The signature processing method in Wu Long making is Yao Qing (shaking green) or Zou Shui (water traveling). This step facilitates the movement of water from the stems into the leaves, carrying extra compounds and improving the flavor profile of the Wu Long. Different Wu Long-producing regions accomplish this step with different techniques, each with various terms (for example, Zuo Qing (making green), Zhuang Qing (bumping green), and Lang Qing (waving green)).

Although Wu Longs vary greatly from one to the next, a typical Wu Long flavor profile is roasted with pronounced floral notes, a high aroma, targeted tannins, and a long aftertaste.

Chinese Wu Longs can be split into three basic categories: Min Bei (i.e., Yan Cha), Min Nan (i.e., Tie Guan Yin, aka Iron Goddess of Mercy), and Chao Shan (i.e., Dan Cong). Generally speaking, Min Bei Wu Longs have moderate fermentation and a heavy roast. Min Nan Wu Longs have moderate fermentation and a medium roast. Chao Shan Wu Longs have heavy fermentation and a medium roast.

Wu Longs are traditionally made with a single varietal of tea, and are named after that varietal. Some popular varietals of Chinese Wu Longs include Bai YeRou Gui, and Huang Guan Yin. Learn more about Wu Long teas at our Tea Fundamentals pages for Min BeiMin Nan, and Chao Shan Wu Longs, respectively.


Qi Men Hong Cha, a famous red tea


Sweet, smooth, and the most commonly produced tea in the world--In the west, it’s commonly called black tea, but in China this category is called red tea (Hong Cha). In China, "black" tea denotes an entirely different category of teas, which we’ll discuss below.

By definition, red teas are fully fermented. Fa Jiao, or fermentation, is its signature processing step. With fully fermented leaves, red teas produce natural sugars in their leaves. A red tea’s flavor profile consists of a smooth body, with notes of flowers and honey. Red teas are also fully oxidized, resulting in their dark-colored dried leaves and crimson-colored liquor.

Red tea has a fascinating and tumultuous geopolitical past, which you can read more about at our Red Tea Fundamentals page. Some famous examples of chinese red tea include Qi Men Hong Cha (aka "Keemun"), Zheng Shan Xiao Zhong (aka "Lapsang Souchong"), and Dian Hong (Yun Nan Red/Yun Nan Black).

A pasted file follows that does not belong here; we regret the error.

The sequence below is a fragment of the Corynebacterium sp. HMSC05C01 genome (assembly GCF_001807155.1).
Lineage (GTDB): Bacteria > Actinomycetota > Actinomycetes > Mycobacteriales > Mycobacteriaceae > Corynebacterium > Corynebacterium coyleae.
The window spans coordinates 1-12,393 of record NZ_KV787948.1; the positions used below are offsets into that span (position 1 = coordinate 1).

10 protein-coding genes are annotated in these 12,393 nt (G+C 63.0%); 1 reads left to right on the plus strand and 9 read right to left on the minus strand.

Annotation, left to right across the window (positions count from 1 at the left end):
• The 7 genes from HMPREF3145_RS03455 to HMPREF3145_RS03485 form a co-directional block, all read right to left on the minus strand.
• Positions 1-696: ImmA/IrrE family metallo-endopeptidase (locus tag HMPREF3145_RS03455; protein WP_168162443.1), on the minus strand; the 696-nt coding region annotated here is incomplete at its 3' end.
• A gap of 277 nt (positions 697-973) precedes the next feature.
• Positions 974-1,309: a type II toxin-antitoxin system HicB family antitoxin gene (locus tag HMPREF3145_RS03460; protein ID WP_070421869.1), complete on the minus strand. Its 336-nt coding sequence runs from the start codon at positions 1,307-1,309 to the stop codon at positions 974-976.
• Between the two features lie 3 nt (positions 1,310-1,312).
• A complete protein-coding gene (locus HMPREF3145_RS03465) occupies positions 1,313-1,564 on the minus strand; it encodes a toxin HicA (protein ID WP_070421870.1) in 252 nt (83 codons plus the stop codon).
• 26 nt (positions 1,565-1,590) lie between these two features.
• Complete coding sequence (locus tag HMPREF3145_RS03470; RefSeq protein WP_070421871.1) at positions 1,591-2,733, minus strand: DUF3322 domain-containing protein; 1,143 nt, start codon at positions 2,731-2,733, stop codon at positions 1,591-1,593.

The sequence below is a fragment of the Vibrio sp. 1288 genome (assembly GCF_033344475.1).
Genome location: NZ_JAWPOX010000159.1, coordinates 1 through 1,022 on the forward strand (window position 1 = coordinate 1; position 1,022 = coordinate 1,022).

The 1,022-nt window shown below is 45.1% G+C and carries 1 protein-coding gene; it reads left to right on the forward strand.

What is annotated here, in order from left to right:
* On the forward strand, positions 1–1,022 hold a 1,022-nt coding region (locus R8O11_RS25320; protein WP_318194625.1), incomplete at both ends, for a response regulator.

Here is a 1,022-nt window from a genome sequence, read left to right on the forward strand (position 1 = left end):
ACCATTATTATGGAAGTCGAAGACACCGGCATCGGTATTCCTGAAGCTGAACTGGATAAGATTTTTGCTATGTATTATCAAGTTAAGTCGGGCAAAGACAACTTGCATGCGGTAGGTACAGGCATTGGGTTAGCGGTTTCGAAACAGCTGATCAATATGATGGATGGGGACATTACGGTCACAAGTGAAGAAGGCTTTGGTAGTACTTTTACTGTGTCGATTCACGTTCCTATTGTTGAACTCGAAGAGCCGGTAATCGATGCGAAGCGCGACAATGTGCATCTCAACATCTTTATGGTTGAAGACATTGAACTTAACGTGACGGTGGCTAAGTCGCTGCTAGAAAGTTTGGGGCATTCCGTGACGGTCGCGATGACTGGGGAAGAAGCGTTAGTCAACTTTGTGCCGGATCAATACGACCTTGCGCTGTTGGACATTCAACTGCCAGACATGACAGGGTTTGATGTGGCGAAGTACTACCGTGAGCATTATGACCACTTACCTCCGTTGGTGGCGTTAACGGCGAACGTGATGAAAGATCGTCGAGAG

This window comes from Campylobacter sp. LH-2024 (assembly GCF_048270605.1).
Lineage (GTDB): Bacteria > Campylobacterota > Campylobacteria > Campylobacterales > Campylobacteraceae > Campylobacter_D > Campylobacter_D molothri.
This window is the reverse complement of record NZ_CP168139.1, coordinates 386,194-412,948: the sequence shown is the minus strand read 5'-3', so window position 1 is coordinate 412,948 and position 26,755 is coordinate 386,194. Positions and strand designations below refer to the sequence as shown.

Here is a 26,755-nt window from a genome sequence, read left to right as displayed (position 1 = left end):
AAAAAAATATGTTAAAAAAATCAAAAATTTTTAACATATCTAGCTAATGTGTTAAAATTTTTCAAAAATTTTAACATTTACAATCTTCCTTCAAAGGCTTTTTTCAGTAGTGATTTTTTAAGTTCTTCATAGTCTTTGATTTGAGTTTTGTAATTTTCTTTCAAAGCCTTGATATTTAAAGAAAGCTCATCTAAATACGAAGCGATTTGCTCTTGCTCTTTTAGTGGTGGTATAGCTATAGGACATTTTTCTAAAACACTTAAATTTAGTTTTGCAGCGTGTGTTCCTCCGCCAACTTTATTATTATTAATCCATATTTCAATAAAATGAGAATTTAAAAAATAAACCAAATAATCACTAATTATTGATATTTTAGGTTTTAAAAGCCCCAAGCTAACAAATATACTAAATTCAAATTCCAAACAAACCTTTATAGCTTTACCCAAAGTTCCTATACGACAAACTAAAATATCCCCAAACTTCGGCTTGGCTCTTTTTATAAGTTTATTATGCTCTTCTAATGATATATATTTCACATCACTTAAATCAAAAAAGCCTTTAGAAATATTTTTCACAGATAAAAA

Dried leaves of Shou Pu, a black tea


Finally, black tea. And we’re not talking about English Breakfast. Unlike the other five categories of tea, Chinese black tea undergoes microbial metabolism. As a reminder, while in the west we often associate fermentation with microbial metabolism, in the tea world fermentation means enzymatic metabolism. As a result, we call black tea is a ”post-fermented” tea.

Dry leaves from any of the other five categories of tea can become raw material for making black tea. In making black tea, we add heat and moisture to already dried leaves to encourage the development of microbes in the tea to facilitate fermentation. The leaves are often piled to keep heat and moisture in.

This piling step, Wo Dui, is the signature step in making black tea, and gives black tea its earthy flavor. Once this fermentation has been achieved, the tea is most often pressed into a shape (like a cake, bowl, tuo, brick, basket, or cylinder).

Black tea is China's leading tea for exportation. Historically, the tradition of pressing tea arose from a practical need for transport; people were carrying tea in large quantities on horseback (or even humans’ backs) over treacherous terrain, and pressed tea is much easier to transport than bulky (and fragile) loose dried tea leaves.

A popular example of Chinese black tea is Shou Pu.

What About Pu Er?!

No tea has received as much attention or controversy as Pu Er since the last decade. Saying "I drink Pu Er" is the "rite of passage" tagline to tea snobbery. Pu Er, a historical tea that even few Chinese have heard of before the 1990s, is on its way to becoming one of China's finest teas. There are two types: Sheng Pu (Raw Pu Er) and Shou Pu (Cooked Pu Er).

There is a common misconception that Pu Er is its own category of tea. Technically, Sheng Pu is a sun dried green tea, and Shou Pu is a black tea. Nevertheless, Pu Er is a vast and significant world of tea, and you can learn more about it at our Pu Er Fundamentals page.

Ready to Learn More?

This has been a cursory introduction to the categories of Chinese teas, and we have barely scratched the surface! To dive deeper, visit our collection of educational resources, our tea term glossary, or enroll in one of our Tea Drunk Academy courses.

Leave a comment

Please note, comments need to be approved before they are published.